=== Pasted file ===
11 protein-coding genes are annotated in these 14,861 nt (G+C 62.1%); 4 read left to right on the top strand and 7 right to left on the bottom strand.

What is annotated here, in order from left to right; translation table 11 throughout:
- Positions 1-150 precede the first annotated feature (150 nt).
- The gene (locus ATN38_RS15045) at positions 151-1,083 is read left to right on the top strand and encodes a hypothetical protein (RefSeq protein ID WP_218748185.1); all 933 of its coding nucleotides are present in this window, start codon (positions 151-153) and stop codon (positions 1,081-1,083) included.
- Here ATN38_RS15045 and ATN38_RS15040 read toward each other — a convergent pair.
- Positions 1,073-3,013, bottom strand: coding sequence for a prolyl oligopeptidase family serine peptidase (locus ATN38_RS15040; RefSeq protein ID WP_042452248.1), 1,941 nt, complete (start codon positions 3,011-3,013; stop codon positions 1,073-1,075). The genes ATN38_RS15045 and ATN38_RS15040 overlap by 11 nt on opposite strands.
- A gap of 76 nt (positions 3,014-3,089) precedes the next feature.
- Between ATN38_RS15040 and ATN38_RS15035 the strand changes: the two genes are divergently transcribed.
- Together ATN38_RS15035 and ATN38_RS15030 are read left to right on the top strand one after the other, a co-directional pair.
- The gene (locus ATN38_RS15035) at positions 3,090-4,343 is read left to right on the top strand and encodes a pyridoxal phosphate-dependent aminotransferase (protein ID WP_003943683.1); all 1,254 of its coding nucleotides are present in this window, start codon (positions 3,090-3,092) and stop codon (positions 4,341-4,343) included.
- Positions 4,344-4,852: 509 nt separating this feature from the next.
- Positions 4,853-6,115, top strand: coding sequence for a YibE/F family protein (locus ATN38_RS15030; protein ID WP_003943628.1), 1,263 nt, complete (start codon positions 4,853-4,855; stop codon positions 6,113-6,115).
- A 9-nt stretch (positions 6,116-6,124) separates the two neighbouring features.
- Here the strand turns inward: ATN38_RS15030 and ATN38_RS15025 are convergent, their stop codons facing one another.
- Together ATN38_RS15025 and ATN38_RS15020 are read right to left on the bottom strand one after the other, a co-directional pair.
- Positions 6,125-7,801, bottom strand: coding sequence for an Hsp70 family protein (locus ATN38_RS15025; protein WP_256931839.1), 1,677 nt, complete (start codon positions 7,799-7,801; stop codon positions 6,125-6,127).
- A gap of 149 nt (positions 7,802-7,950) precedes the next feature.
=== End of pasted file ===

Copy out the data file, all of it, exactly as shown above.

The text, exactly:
11 protein-coding genes are annotated in these 14,861 nt (G+C 62.1%); 4 read left to right on the top strand and 7 right to left on the bottom strand.

What is annotated here, in order from left to right; translation table 11 throughout:
- Positions 1-150 precede the first annotated feature (150 nt).
- The gene (locus ATN38_RS15045) at positions 151-1,083 is read left to right on the top strand and encodes a hypothetical protein (RefSeq protein ID WP_218748185.1); all 933 of its coding nucleotides are present in this window, start codon (positions 151-153) and stop codon (positions 1,081-1,083) included.
- Here ATN38_RS15045 and ATN38_RS15040 read toward each other — a convergent pair.
- Positions 1,073-3,013, bottom strand: coding sequence for a prolyl oligopeptidase family serine peptidase (locus ATN38_RS15040; RefSeq protein ID WP_042452248.1), 1,941 nt, complete (start codon positions 3,011-3,013; stop codon positions 1,073-1,075). The genes ATN38_RS15045 and ATN38_RS15040 overlap by 11 nt on opposite strands.
- A gap of 76 nt (positions 3,014-3,089) precedes the next feature.
- Between ATN38_RS15040 and ATN38_RS15035 the strand changes: the two genes are divergently transcribed.
- Together ATN38_RS15035 and ATN38_RS15030 are read left to right on the top strand one after the other, a co-directional pair.
- The gene (locus ATN38_RS15035) at positions 3,090-4,343 is read left to right on the top strand and encodes a pyridoxal phosphate-dependent aminotransferase (protein ID WP_003943683.1); all 1,254 of its coding nucleotides are present in this window, start codon (positions 3,090-3,092) and stop codon (positions 4,341-4,343) included.
- Positions 4,344-4,852: 509 nt separating this feature from the next.
- Positions 4,853-6,115, top strand: coding sequence for a YibE/F family protein (locus ATN38_RS15030; protein ID WP_003943628.1), 1,263 nt, complete (start codon positions 4,853-4,855; stop codon positions 6,113-6,115).
- A 9-nt stretch (positions 6,116-6,124) separates the two neighbouring features.
- Here the strand turns inward: ATN38_RS15030 and ATN38_RS15025 are convergent, their stop codons facing one another.
- Together ATN38_RS15025 and ATN38_RS15020 are read right to left on the bottom strand one after the other, a co-directional pair.
- Positions 6,125-7,801, bottom strand: coding sequence for an Hsp70 family protein (locus ATN38_RS15025; protein WP_256931839.1), 1,677 nt, complete (start codon positions 7,799-7,801; stop codon positions 6,125-6,127).
- A gap of 149 nt (positions 7,802-7,950) precedes the next feature.